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Mark and Dale Bruss

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Everything posted by Mark and Dale Bruss

  1. Yes a hotspot or modem use a line. But the new "unlimited" plans limit limit the data traffic thru hotspots and modems to 15 GB per the total plan. And when they say throttle down, if it is anything like TravelPass, when they throttle, it is hard to do a ping let alone any data traffic.
  2. We are in Northern Wisconsin and are using Verizon and AT&T. Verizon isn't great but it is better that AT&T for data speed.
  3. We have a 40GB data plan and use almost all of it via a modem. That is why we don't even look at the "unlimited" Verizon plans since the limit for modem/hotspot is 15 GB. Since running over is $15 a GB, we are using our Equinox's GM LTE which is "unlimited" for $20 a month as fill-in. I use quote marks because when I went to school, unlimited meant something else.
  4. Mark and Dale Bruss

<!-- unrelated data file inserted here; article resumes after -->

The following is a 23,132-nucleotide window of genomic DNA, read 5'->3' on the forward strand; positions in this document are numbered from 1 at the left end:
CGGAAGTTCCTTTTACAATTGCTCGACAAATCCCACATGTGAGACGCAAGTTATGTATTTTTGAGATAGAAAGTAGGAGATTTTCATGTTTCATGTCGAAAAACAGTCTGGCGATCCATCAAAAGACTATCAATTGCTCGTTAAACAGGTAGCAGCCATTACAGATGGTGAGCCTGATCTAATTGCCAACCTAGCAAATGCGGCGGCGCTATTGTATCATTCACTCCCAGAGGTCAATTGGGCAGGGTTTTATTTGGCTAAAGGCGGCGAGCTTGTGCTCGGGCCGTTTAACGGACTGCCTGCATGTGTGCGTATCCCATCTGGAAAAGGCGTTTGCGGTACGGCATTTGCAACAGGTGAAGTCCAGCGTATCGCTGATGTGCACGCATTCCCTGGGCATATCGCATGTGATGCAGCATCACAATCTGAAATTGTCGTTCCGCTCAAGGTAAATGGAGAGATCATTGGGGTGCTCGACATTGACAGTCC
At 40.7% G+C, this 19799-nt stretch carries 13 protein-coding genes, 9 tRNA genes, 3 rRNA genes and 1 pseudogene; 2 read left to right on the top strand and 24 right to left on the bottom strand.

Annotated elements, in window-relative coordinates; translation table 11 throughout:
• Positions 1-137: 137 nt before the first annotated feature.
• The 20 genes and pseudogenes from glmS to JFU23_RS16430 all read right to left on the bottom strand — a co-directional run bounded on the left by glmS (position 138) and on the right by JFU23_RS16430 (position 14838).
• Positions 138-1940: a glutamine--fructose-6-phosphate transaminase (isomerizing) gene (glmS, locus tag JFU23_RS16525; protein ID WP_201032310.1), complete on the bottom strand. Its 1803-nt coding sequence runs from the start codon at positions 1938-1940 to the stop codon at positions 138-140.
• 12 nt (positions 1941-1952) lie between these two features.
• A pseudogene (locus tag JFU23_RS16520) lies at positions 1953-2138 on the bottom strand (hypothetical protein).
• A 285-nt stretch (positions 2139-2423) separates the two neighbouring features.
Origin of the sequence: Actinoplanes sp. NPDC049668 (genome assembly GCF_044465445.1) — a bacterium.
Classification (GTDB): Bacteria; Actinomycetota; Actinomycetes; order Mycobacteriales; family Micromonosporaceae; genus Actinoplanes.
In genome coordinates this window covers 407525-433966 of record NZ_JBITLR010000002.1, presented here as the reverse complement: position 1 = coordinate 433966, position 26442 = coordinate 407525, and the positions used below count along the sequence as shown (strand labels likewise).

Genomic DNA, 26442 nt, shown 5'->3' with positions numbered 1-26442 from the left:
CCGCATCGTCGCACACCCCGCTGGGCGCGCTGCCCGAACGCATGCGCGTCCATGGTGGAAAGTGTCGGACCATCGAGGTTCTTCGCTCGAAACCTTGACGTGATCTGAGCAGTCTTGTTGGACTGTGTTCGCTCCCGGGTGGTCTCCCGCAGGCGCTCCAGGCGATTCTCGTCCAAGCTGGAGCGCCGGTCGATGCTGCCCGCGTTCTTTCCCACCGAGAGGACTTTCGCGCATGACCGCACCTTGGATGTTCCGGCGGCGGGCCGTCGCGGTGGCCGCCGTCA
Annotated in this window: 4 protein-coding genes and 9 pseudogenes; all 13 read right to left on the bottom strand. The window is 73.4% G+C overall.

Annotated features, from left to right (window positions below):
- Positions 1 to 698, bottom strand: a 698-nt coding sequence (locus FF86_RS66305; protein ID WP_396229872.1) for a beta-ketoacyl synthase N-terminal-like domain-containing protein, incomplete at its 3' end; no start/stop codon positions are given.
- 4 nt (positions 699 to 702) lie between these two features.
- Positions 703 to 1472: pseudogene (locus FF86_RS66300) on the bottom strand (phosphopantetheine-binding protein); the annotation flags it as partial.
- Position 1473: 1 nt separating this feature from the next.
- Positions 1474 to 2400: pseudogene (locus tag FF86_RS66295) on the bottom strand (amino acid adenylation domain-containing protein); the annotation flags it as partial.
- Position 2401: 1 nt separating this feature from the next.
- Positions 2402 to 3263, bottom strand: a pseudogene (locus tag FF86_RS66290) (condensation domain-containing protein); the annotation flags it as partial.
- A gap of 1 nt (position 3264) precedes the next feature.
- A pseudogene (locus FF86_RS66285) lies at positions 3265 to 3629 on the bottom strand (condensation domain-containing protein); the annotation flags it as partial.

Hotspot/Router connections

    It depends on the charge circuits in the device and whether it turns off when charged of not. I had a Pantech MiFi bulge two batteries. Smartphones tend to have smart charging circuits, not all MiFis do.
  5. Mark and Dale Bruss

    Hotspot/Router connections

    USB 2.0 is 480 MBps, not sure what wireless is higher than that.
  6. Mark and Dale Bruss

    Hotspot/Router connections

    My experience with an older jetpack was that the dongle would carry data but the transfer rate by WiFi was 10 times faster than the dongle cable. The modem is designed to move traffic down the USB Cable. And Jetpacks do not like constant charging up the USB cable.
  7. Mark and Dale Bruss

    Hotspot/Router connections

    Yes
  8. Mark and Dale Bruss

    Volvo 780 Parking brake reporting switch

    Daytime Running Lights
  9. Mark and Dale Bruss

    Satellite Signal Meter Recommendations

    I ask cshrader again, where did you discover that a Birdog Ultra meter works with a Hybrid LNBF. That is a pretty big statement to make.
  10. Mark and Dale Bruss

    TST works and reminder to tighten sensors

    Been using TPMS sensor for 12 years and never had one get loose, and no, there where no locks used.
  11. Mark and Dale Bruss